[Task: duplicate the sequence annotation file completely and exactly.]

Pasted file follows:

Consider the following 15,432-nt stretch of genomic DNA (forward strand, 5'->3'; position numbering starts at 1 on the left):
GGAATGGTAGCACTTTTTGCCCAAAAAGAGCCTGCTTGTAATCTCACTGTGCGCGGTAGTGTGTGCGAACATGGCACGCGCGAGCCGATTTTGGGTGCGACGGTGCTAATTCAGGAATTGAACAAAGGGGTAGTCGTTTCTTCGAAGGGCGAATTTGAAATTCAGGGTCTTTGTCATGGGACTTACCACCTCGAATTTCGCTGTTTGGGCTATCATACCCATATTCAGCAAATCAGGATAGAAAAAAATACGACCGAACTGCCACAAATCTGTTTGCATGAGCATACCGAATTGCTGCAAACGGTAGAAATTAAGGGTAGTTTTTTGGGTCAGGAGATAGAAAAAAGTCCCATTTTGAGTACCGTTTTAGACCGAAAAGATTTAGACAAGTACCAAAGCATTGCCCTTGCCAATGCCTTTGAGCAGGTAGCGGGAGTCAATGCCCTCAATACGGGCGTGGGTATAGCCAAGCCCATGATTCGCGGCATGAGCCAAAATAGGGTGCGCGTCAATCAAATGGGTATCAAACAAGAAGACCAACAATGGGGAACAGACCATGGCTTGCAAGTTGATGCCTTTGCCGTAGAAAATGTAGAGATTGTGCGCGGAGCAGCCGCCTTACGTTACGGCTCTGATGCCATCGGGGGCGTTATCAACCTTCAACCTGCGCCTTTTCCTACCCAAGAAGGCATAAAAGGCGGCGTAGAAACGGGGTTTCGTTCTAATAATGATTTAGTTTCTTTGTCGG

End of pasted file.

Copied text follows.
Consider the following 15,432-nt stretch of genomic DNA (forward strand, 5'->3'; position numbering starts at 1 on the left):
GGAATGGTAGCACTTTTTGCCCAAAAAGAGCCTGCTTGTAATCTCACTGTGCGCGGTAGTGTGTGCGAACATGGCACGCGCGAGCCGATTTTGGGTGCGACGGTGCTAATTCAGGAATTGAACAAAGGGGTAGTCGTTTCTTCGAAGGGCGAATTTGAAATTCAGGGTCTTTGTCATGGGACTTACCACCTCGAATTTCGCTGTTTGGGCTATCATACCCATATTCAGCAAATCAGGATAGAAAAAAATACGACCGAACTGCCACAAATCTGTTTGCATGAGCATACCGAATTGCTGCAAACGGTAGAAATTAAGGGTAGTTTTTTGGGTCAGGAGATAGAAAAAAGTCCCATTTTGAGTACCGTTTTAGACCGAAAAGATTTAGACAAGTACCAAAGCATTGCCCTTGCCAATGCCTTTGAGCAGGTAGCGGGAGTCAATGCCCTCAATACGGGCGTGGGTATAGCCAAGCCCATGATTCGCGGCATGAGCCAAAATAGGGTGCGCGTCAATCAAATGGGTATCAAACAAGAAGACCAACAATGGGGAACAGACCATGGCTTGCAAGTTGATGCCTTTGCCGTAGAAAATGTAGAGATTGTGCGCGGAGCAGCCGCCTTACGTTACGGCTCTGATGCCATCGGGGGCGTTATCAACCTTCAACCTGCGCCTTTTCCTACCCAAGAAGGCATAAAAGGCGGCGTAGAAACGGGGTTTCGTTCTAATAATGATTTAGTTTCTTTGTCGG